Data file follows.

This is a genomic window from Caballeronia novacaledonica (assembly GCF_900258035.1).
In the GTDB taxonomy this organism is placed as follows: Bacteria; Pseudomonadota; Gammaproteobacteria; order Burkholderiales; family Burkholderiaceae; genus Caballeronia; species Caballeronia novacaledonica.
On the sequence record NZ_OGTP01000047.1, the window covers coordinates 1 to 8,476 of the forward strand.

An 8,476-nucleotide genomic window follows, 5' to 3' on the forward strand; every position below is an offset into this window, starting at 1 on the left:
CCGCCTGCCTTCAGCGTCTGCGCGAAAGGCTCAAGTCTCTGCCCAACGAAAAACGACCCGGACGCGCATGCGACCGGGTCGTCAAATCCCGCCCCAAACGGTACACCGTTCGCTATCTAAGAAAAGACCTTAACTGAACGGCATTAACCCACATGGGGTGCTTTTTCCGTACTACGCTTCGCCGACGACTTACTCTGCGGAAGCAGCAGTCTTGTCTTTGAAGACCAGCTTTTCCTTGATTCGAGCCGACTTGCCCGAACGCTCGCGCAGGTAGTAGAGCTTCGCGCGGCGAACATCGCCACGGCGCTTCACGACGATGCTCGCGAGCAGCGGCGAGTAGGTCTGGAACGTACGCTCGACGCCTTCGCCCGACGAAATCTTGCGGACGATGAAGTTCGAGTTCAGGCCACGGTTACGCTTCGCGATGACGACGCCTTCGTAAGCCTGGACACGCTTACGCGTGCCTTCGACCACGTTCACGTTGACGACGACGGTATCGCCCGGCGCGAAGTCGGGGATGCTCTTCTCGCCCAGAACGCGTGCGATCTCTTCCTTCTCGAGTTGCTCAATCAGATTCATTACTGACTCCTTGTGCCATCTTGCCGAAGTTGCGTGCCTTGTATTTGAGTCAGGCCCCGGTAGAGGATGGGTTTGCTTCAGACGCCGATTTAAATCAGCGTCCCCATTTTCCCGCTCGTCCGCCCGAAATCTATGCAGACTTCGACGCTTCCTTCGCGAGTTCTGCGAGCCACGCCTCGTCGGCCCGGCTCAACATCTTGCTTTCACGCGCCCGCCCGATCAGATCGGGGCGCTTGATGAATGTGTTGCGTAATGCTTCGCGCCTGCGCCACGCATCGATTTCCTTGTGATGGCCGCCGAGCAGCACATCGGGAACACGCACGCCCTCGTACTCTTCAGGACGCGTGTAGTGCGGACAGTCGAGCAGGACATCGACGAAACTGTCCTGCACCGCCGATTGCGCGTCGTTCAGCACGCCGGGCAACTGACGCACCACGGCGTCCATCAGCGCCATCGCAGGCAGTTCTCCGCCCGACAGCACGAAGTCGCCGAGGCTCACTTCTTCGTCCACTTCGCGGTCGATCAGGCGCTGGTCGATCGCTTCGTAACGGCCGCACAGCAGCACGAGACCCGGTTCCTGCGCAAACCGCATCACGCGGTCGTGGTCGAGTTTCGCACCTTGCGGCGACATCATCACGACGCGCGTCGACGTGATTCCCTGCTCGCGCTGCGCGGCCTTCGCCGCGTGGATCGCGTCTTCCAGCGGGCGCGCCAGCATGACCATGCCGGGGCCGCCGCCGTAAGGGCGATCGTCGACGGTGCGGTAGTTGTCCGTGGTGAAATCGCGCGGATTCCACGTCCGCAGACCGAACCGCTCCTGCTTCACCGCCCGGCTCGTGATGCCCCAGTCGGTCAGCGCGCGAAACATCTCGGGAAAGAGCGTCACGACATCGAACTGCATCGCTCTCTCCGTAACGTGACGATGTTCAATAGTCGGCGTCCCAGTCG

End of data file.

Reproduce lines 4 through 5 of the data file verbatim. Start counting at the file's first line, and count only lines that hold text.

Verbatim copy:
An 8,476-nucleotide genomic window follows, 5' to 3' on the forward strand; every position below is an offset into this window, starting at 1 on the left:
CCGCCTGCCTTCAGCGTCTGCGCGAAAGGCTCAAGTCTCTGCCCAACGAAAAACGACCCGGACGCGCATGCGACCGGGTCGTCAAATCCCGCCCCAAACGGTACACCGTTCGCTATCTAAGAAAAGACCTTAACTGAACGGCATTAACCCACATGGGGTGCTTTTTCCGTACTACGCTTCGCCGACGACTTACTCTGCGGAAGCAGCAGTCTTGTCTTTGAAGACCAGCTTTTCCTTGATTCGAGCCGACTTGCCCGAACGCTCGCGCAGGTAGTAGAGCTTCGCGCGGCGAACATCGCCACGGCGCTTCACGACGATGCTCGCGAGCAGCGGCGAGTAGGTCTGGAACGTACGCTCGACGCCTTCGCCCGACGAAATCTTGCGGACGATGAAGTTCGAGTTCAGGCCACGGTTACGCTTCGCGATGACGACGCCTTCGTAAGCCTGGACACGCTTACGCGTGCCTTCGACCACGTTCACGTTGACGACGACGGTATCGCCCGGCGCGAAGTCGGGGATGCTCTTCTCGCCCAGAACGCGTGCGATCTCTTCCTTCTCGAGTTGCTCAATCAGATTCATTACTGACTCCTTGTGCCATCTTGCCGAAGTTGCGTGCCTTGTATTTGAGTCAGGCCCCGGTAGAGGATGGGTTTGCTTCAGACGCCGATTTAAATCAGCGTCCCCATTTTCCCGCTCGTCCGCCCGAAATCTATGCAGACTTCGACGCTTCCTTCGCGAGTTCTGCGAGCCACGCCTCGTCGGCCCGGCTCAACATCTTGCTTTCACGCGCCCGCCCGATCAGATCGGGGCGCTTGATGAATGTGTTGCGTAATGCTTCGCGCCTGCGCCACGCATCGATTTCCTTGTGATGGCCGCCGAGCAGCACATCGGGAACACGCACGCCCTCGTACTCTTCAGGACGCGTGTAGTGCGGACAGTCGAGCAGGACATCGACGAAACTGTCCTGCACCGCCGATTGCGCGTCGTTCAGCACGCCGGGCAACTGACGCACCACGGCGTCCATCAGCGCCATCGCAGGCAGTTCTCCGCCCGACAGCACGAAGTCGCCGAGGCTCACTTCTTCGTCCACTTCGCGGTCGATCAGGCGCTGGTCGATCGCTTCGTAACGGCCGCACAGCAGCACGAGACCCGGTTCCTGCGCAAACCGCATCACGCGGTCGTGGTCGAGTTTCGCACCTTGCGGCGACATCATCACGACGCGCGTCGACGTGATTCCCTGCTCGCGCTGCGCGGCCTTCGCCGCGTGGATCGCGTCTTCCAGCGGGCGCGCCAGCATGACCATGCCGGGGCCGCCGCCGTAAGGGCGATCGTCGACGGTGCGGTAGTTGTCCGTGGTGAAATCGCGCGGATTCCACGTCCGCAGACCGAACCGCTCCTGCTTCACCGCCCGGCTCGTGATGCCCCAGTCGGTCAGCGCGCGAAACATCTCGGGAAAGAGCGTCACGACATCGAACTGCATCGCTCTCTCCGTAACGTGACGATGTTCAATAGTCGGCGTCCCAGTCG